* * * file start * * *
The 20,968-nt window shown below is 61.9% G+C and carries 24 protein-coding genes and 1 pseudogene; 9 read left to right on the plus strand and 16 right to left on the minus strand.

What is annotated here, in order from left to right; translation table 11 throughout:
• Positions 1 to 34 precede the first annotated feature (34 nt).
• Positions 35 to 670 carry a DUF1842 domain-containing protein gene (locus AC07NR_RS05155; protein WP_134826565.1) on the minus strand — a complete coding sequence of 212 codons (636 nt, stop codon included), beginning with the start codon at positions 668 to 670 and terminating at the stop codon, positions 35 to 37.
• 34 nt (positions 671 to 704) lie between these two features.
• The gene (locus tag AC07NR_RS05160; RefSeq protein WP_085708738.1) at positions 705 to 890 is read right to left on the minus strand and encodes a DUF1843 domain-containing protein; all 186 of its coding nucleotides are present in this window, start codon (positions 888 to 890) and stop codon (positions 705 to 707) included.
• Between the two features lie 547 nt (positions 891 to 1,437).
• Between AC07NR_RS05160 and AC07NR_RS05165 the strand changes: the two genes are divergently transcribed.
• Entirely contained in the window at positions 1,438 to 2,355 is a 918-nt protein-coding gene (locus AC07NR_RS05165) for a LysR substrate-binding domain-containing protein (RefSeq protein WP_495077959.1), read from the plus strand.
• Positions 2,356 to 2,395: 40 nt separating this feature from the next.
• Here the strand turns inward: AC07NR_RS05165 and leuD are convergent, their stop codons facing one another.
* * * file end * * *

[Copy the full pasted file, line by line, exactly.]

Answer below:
The 20,968-nt window shown below is 61.9% G+C and carries 24 protein-coding genes and 1 pseudogene; 9 read left to right on the plus strand and 16 right to left on the minus strand.

What is annotated here, in order from left to right; translation table 11 throughout:
• Positions 1 to 34 precede the first annotated feature (34 nt).
• Positions 35 to 670 carry a DUF1842 domain-containing protein gene (locus AC07NR_RS05155; protein WP_134826565.1) on the minus strand — a complete coding sequence of 212 codons (636 nt, stop codon included), beginning with the start codon at positions 668 to 670 and terminating at the stop codon, positions 35 to 37.
• 34 nt (positions 671 to 704) lie between these two features.
• The gene (locus tag AC07NR_RS05160; RefSeq protein WP_085708738.1) at positions 705 to 890 is read right to left on the minus strand and encodes a DUF1843 domain-containing protein; all 186 of its coding nucleotides are present in this window, start codon (positions 888 to 890) and stop codon (positions 705 to 707) included.
• Between the two features lie 547 nt (positions 891 to 1,437).
• Between AC07NR_RS05160 and AC07NR_RS05165 the strand changes: the two genes are divergently transcribed.
• Entirely contained in the window at positions 1,438 to 2,355 is a 918-nt protein-coding gene (locus AC07NR_RS05165) for a LysR substrate-binding domain-containing protein (RefSeq protein WP_495077959.1), read from the plus strand.
• Positions 2,356 to 2,395: 40 nt separating this feature from the next.
• Here the strand turns inward: AC07NR_RS05165 and leuD are convergent, their stop codons facing one another.